The exhibition presents excellent works of the medieval and more modern art from the collections of the National Museum in Krakow, one of the oldest and best sets of old Polish art.
To the most valuable part of the exhibition belong Gothic paintings and sculptures, from the 14th to the early 16th century, among them a fascinating figure called Madonna of Krużlowa (ca 1410), as well as the oldest Polish epitaph commemorating the knight Wierzbięta of Branice. The Visitors can also admire the preserved details of the then largest Polish altar triptychs from the Cracovian churches, dated to the 1460s. One of the Gallery rooms is entirely devoted to the oeuvre of the famous sculptor Veit Stoss and to the works shaped under the influence of his personality. Unique in character are also polychromed wooden ceilings from the non-existent church at Kozy near Bielsko-Biała.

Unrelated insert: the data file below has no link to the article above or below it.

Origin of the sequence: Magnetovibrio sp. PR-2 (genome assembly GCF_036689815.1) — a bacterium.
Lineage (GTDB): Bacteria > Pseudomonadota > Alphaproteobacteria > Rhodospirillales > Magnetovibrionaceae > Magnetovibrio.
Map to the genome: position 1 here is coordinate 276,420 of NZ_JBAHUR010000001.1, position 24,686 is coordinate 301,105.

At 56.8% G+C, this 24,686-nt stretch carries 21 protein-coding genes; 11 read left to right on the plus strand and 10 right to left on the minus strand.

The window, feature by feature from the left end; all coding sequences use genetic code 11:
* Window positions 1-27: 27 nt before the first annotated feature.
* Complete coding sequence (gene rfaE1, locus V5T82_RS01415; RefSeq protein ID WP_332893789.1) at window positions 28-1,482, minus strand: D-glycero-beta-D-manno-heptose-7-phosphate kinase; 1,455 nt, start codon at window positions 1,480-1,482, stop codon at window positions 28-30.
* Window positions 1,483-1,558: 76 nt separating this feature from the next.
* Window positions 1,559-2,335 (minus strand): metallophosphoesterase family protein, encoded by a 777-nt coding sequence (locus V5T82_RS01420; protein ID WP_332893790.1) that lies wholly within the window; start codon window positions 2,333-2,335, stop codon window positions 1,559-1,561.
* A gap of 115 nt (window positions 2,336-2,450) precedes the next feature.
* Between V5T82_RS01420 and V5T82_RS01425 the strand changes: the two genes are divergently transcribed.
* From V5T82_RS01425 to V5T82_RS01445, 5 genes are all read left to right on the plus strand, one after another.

The Renaissance is represented both by its northern (Hans Dürer, Albrecht’s brother) and the Italian variety of this style (Giovanni Maria Padovano). The most attractive part of the Baroque art exhibition is the room devoted to the old Polish funeral ceremonies, with coffin portraits as an exceptionally interesting document of the epoch. The exhibition closes with a substantial collection of old portrait paintings.